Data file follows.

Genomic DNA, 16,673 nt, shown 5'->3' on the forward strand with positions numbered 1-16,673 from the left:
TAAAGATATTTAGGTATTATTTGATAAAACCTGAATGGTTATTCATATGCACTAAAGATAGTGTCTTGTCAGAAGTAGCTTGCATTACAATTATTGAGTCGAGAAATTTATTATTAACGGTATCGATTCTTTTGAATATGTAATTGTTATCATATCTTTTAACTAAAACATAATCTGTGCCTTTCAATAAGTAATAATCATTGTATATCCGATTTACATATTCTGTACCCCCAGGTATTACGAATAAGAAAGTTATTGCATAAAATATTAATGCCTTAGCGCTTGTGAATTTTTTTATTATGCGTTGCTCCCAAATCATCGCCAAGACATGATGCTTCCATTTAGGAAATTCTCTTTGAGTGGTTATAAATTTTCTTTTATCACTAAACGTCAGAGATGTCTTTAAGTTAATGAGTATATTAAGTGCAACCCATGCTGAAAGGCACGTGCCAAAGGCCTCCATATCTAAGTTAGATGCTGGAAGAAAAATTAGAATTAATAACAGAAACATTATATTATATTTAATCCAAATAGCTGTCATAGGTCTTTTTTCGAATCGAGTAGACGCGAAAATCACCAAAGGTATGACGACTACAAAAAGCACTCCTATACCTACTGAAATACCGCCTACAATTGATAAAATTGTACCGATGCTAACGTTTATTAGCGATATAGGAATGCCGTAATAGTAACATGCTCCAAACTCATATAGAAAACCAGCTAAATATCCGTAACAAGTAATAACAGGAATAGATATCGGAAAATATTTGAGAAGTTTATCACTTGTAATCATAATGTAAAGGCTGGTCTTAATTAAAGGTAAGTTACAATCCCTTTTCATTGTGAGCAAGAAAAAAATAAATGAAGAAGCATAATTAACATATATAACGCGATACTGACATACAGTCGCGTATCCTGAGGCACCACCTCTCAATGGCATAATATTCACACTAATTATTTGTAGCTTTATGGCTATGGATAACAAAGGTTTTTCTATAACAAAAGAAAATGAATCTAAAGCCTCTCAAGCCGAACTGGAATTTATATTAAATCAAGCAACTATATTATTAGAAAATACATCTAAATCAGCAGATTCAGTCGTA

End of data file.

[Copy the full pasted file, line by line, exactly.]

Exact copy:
Genomic DNA, 16,673 nt, shown 5'->3' on the forward strand with positions numbered 1-16,673 from the left:
TAAAGATATTTAGGTATTATTTGATAAAACCTGAATGGTTATTCATATGCACTAAAGATAGTGTCTTGTCAGAAGTAGCTTGCATTACAATTATTGAGTCGAGAAATTTATTATTAACGGTATCGATTCTTTTGAATATGTAATTGTTATCATATCTTTTAACTAAAACATAATCTGTGCCTTTCAATAAGTAATAATCATTGTATATCCGATTTACATATTCTGTACCCCCAGGTATTACGAATAAGAAAGTTATTGCATAAAATATTAATGCCTTAGCGCTTGTGAATTTTTTTATTATGCGTTGCTCCCAAATCATCGCCAAGACATGATGCTTCCATTTAGGAAATTCTCTTTGAGTGGTTATAAATTTTCTTTTATCACTAAACGTCAGAGATGTCTTTAAGTTAATGAGTATATTAAGTGCAACCCATGCTGAAAGGCACGTGCCAAAGGCCTCCATATCTAAGTTAGATGCTGGAAGAAAAATTAGAATTAATAACAGAAACATTATATTATATTTAATCCAAATAGCTGTCATAGGTCTTTTTTCGAATCGAGTAGACGCGAAAATCACCAAAGGTATGACGACTACAAAAAGCACTCCTATACCTACTGAAATACCGCCTACAATTGATAAAATTGTACCGATGCTAACGTTTATTAGCGATATAGGAATGCCGTAATAGTAACATGCTCCAAACTCATATAGAAAACCAGCTAAATATCCGTAACAAGTAATAACAGGAATAGATATCGGAAAATATTTGAGAAGTTTATCACTTGTAATCATAATGTAAAGGCTGGTCTTAATTAAAGGTAAGTTACAATCCCTTTTCATTGTGAGCAAGAAAAAAATAAATGAAGAAGCATAATTAACATATATAACGCGATACTGACATACAGTCGCGTATCCTGAGGCACCACCTCTCAATGGCATAATATTCACACTAATTATTTGTAGCTTTATGGCTATGGATAACAAAGGTTTTTCTATAACAAAAGAAAATGAATCTAAAGCCTCTCAAGCCGAACTGGAATTTATATTAAATCAAGCAACTATATTATTAGAAAATACATCTAAATCAGCAGATTCAGTCGTA